Wednesday, April 19, 2017

What are we really telling the CIOs today about NonStop?

When asked to talk with the architects and builders working on our home, we have to be careful about what we ask for and much is the same when we talk about NonStop with our CIOs – are we ensuring the right message about NonStop is always being communicated?

I swore I wouldn’t build another house and yet, here we are some twenty years later, and having another go. Building isn’t for the faint of heart nor should anyone building a new home from scratch think that it can be done on budgets created early in the process. But perhaps the biggest issue that comes up early in the process is that there is a huge difference between the opinions of the architect, the project manager and the builder. When we last built a home – the one we just sold after a marathon effort – the architect, the project manager and the prime contractor were one and the same. But this isn’t the case today and you quickly realize that in dealing with these individuals you have to change the language you use even as you are oftentimes left to reset your expectations.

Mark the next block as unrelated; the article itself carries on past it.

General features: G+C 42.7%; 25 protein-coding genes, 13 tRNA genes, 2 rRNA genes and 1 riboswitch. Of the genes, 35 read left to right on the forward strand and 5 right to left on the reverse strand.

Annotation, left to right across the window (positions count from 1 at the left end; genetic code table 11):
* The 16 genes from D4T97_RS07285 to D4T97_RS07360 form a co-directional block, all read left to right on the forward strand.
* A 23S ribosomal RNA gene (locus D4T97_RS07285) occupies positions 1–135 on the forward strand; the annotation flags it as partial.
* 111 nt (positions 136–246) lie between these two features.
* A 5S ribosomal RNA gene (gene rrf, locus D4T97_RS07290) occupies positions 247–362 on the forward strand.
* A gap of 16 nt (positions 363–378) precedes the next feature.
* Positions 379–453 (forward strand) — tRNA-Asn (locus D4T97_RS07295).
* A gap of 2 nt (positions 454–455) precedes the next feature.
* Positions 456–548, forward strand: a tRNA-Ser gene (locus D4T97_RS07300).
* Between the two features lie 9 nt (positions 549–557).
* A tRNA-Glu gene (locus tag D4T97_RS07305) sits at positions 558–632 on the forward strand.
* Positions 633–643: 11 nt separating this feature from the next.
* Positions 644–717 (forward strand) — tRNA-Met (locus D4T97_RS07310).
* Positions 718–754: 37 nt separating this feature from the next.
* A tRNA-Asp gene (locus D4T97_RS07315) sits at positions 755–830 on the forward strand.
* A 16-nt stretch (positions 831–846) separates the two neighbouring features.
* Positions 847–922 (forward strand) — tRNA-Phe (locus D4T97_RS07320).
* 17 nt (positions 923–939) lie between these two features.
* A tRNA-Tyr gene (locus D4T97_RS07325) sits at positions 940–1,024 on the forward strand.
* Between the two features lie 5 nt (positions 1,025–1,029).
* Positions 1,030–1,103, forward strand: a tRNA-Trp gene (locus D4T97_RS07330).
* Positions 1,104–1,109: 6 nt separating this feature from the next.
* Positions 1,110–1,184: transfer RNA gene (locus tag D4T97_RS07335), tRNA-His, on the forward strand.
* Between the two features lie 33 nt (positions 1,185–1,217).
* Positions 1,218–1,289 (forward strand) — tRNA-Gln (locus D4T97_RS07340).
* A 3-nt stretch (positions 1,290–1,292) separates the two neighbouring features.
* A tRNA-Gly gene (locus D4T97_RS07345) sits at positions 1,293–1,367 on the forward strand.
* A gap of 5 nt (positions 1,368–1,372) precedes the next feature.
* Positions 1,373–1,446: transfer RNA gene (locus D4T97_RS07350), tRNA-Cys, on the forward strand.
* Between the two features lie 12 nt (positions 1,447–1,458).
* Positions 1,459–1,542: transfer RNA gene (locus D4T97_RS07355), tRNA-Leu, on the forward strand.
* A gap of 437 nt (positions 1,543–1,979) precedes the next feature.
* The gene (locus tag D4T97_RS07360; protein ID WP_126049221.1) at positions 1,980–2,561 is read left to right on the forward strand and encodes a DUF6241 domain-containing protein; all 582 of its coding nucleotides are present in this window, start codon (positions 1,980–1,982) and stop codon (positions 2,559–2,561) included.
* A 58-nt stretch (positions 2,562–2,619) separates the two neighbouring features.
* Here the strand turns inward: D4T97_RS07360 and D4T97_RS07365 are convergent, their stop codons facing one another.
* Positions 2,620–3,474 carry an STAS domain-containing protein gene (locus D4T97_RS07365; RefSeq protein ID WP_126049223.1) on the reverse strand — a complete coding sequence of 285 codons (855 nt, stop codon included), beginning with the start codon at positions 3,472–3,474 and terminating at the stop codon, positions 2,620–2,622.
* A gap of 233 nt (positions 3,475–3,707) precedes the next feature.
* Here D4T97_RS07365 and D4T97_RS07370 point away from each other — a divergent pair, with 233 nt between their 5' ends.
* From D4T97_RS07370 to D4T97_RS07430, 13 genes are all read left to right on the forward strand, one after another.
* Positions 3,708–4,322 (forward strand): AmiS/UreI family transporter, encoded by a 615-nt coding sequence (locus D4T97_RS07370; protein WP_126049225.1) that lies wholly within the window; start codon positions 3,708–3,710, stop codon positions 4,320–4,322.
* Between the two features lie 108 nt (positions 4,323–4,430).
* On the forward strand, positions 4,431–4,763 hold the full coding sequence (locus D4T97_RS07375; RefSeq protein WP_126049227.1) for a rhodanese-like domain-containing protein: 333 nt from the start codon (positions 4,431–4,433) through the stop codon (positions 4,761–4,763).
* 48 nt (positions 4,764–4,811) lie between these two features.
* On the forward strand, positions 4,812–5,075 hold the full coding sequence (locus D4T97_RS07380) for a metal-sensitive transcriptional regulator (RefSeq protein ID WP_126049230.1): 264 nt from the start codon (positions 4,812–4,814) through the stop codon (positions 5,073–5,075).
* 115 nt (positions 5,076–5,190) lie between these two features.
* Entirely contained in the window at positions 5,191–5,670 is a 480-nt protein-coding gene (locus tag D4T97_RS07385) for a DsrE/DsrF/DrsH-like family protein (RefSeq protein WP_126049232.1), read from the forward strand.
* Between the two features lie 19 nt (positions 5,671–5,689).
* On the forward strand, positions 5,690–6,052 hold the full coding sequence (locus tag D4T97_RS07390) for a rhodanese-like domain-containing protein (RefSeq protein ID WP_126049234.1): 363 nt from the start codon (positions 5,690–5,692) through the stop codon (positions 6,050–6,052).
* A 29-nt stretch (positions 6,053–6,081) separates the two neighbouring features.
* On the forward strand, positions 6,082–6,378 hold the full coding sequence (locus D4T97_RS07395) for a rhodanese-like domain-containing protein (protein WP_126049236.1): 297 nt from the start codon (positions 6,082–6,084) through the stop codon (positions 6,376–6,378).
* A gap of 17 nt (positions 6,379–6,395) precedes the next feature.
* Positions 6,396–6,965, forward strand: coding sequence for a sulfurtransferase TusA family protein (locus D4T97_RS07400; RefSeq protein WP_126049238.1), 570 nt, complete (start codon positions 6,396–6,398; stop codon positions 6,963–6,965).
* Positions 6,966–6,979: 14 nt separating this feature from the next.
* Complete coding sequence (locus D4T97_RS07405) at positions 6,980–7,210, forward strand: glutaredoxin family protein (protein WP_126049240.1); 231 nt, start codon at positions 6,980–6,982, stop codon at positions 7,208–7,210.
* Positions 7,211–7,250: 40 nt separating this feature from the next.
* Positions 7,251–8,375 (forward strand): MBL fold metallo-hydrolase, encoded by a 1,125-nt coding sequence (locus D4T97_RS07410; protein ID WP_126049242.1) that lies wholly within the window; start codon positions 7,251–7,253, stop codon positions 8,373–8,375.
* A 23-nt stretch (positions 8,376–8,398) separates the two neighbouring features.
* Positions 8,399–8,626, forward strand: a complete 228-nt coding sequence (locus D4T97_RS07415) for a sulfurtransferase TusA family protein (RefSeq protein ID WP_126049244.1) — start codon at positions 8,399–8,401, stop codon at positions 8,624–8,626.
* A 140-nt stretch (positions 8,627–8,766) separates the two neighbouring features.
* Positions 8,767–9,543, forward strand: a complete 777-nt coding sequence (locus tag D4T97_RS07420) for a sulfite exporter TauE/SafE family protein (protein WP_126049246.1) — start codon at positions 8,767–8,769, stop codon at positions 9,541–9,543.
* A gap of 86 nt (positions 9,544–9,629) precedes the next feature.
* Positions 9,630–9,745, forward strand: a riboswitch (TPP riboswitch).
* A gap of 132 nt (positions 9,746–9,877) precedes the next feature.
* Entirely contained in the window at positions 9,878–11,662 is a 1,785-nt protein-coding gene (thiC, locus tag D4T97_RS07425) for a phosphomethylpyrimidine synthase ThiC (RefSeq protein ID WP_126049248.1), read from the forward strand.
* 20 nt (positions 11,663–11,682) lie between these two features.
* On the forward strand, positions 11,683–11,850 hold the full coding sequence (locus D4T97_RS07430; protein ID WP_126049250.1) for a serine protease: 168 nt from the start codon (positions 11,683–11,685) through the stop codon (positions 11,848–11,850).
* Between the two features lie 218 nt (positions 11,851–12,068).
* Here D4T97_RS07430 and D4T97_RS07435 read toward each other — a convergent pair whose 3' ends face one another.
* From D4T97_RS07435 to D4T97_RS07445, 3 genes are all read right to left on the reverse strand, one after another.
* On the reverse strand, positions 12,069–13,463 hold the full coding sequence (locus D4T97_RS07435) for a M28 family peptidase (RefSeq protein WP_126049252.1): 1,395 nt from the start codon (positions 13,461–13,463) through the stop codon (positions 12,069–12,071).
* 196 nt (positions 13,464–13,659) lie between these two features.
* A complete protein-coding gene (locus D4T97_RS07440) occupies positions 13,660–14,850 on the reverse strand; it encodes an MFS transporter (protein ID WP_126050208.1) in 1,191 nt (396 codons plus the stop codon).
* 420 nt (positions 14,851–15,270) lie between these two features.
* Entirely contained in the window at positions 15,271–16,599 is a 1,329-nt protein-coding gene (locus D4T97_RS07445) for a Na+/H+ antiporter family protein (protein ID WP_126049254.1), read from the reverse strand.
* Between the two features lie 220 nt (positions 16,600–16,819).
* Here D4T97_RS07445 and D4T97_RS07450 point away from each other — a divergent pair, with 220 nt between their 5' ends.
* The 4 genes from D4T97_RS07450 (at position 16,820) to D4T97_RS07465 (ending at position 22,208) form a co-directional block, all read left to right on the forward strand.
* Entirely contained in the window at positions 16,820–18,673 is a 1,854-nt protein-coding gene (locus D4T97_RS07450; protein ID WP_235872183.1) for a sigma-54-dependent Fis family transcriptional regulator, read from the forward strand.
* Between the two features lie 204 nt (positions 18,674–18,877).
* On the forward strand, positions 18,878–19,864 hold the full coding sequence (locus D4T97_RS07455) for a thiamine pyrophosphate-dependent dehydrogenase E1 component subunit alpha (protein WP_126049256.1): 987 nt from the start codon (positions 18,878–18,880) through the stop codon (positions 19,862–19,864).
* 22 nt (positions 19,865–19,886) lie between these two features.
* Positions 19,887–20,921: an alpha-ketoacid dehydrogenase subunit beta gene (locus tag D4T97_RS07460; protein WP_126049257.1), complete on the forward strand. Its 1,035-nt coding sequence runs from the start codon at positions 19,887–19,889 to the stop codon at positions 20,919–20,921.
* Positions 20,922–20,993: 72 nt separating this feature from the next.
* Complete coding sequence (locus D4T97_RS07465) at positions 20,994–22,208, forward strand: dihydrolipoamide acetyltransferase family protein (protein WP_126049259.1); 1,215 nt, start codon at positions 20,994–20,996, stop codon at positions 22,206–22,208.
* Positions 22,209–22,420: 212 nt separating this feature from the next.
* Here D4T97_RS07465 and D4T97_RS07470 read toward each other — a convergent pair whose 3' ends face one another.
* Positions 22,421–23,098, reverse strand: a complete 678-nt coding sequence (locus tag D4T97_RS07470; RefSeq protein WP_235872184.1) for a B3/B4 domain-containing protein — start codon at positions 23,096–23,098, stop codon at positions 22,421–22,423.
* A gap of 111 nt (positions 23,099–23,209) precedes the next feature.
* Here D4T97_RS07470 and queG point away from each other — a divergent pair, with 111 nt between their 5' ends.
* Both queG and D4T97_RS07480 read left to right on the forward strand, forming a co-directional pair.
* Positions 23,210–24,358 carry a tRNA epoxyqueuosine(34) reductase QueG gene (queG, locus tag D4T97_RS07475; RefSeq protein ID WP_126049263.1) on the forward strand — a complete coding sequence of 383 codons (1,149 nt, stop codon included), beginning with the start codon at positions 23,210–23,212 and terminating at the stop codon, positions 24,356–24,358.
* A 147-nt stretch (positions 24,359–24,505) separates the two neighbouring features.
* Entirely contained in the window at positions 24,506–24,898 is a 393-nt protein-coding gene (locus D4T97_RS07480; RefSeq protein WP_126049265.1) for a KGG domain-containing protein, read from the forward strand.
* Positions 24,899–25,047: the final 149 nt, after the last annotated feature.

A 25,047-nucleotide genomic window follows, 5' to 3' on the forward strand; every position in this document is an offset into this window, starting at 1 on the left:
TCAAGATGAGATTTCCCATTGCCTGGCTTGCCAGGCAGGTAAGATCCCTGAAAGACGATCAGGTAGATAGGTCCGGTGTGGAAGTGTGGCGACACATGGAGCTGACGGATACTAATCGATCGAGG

Many years ago I wrote a number of posts to this blog that looked at different roles and responsibilities we come across within IT today – posts that I listed under the label of C4 - Artists and Technicians. The individuals referenced in those posts included CTOs, CIOs, data center managers, architects and even the CBO – yes, the Chief Blogging Officer. The common theme across all these posts was simply to remind readers that the old lines that separated programmers from analysts from operators not to mention the EDP or MIS manager, is long gone and with their demise, we need to be cognizant of the language we use when interacting with rich variety of skilled IT personnel now on hand.